When it comes to buying a home, whether it is your first time or you are a seasoned veteran, you must go through the process of a property inspection as well as a property appraisal. It is important to know the distinction between these two processes and how they affect both the buyer and seller in the home-buying process.
How appraisals and inspections work
Once you have settled on your dream home, it is time for you to get the property appraised and inspected. What does this mean? A property appraisal is a way for your lender to survey the house to find out its true market value.
Appraisals are estimates made by professionals based on established industry and state regulation guidelines. A property inspection is a way for a third party to inspect the house for any outstanding problems that might affect the value/safety of the home.
Inspections estimate a property’s condition based on both the mechanical systems and the structure of the house. After all is said and done you will be given a home inspection report that can be used as a tool in negotiations for a potential price reduction or for bargaining to get smaller items fixed.
The Debate: What you should do first
There is an ongoing debate about the order of importance of the property appraisal versus the property inspection. On one side, if the property appraisal is done first it might uncover that the current asking price of the house is too high for the current market.
This is important because lenders base the amount they are willing to lend out based on the appraisal.
If a home appraises for less than the asking price, the buyer must either come up with the money to cover the difference or negotiate the asking price with the seller — all without even having to pay for a home inspection.
On the other hand, if the home inspection is done first, it can provide the appraisers with necessary information to more accurately estimate the market value of the house and point out potential flaws to the buyers that they can ask the sellers to fix.
While each side has valid arguments, in the end it is a decision the home buyer should make, given their situation and their real estate agent’s advice.
Your Inspection Checklist
If and when you decide it is time for a property inspection, take a look at the following list to be aware of the types of items the inspector will be looking for.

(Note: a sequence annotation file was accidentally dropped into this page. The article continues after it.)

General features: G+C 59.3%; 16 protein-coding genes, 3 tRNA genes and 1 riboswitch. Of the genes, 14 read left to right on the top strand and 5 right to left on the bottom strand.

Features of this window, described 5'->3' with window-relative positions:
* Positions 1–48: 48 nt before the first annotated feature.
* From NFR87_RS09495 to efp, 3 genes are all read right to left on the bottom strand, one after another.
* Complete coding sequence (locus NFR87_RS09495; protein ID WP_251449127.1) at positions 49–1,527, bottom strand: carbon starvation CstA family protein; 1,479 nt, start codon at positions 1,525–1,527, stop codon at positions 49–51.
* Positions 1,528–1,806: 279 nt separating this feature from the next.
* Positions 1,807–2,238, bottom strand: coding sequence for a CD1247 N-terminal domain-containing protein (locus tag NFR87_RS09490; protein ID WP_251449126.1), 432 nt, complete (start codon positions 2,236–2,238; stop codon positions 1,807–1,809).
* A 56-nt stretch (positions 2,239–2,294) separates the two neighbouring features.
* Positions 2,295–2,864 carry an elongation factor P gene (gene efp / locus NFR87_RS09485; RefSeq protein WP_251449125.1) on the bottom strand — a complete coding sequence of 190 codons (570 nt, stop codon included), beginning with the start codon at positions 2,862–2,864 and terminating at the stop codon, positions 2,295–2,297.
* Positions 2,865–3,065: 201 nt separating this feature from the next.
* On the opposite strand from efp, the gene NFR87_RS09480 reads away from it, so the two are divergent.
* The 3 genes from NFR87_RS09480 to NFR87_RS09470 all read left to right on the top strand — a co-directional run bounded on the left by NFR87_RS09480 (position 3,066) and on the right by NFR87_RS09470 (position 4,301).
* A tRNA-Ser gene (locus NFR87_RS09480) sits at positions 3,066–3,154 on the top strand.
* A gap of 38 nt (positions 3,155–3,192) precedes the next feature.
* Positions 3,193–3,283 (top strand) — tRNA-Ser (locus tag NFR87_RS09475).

Structural – the inspector will examine the attic, floors, ceilings, walls, basements, crawl spaces, and the foundation of the house to make sure the house is structurally safe.
Roofing and Exterior – the inspector will examine the roof, deck, patio, exterior windows and doors and their trim, and eaves to make sure the house is up to snuff externally.
HVAC, Plumbing and Electrical – the inspector will examine the air conditioning, heating, plumbing, electrical, vent systems, water and waste drainage, water source and distribution, chimney, sump pump, and smoke detectors to make sure they are installed and performing properly.
Interior – the inspector will examine stairways, balconies, railings, and window and door locking mechanisms to check for interior functionality and safety. The inspector will also check for water damage and harmful infestation such as termites or mold.
Insulation and Ventilation – the inspector will examine ventilation in the kitchen, attic and bathrooms to check for safety and sanitation.
A low appraisal can make loan approval plummet while a negative home inspection report can make a buyer second guess their offer to purchase. Nevertheless, these processes are an important part of the home buying transaction and should be considered as such.
Whatever you decide to do in regards to property appraisals and inspections, both sellers and buyers should set priorities in order to keep emotions in check during the transaction. And at the end of the day it is crucial to be flexible during negotiations so that you don’t lose out on your dream home or a good deal.
Gena has been an avid entrepreneur for many years. Along with her husband, they have developed multiple businesses from the ground up. These businesses include – a real estate company expanding in multiple states – Gena Martin Realtor, a grounds maintenance company, an investment company, investment real estate companies, and a sports entertainment company, all of which are still going strong. Gena writes about real estate business, and health. She’s the author of the book: “First Time Home Buyers Guide By An Expert Agent” and was featured on TLC Network’s reality show “My First Home” in 2014. In her free time, Gena enjoys traveling, running, weight lifting, and sometimes competing.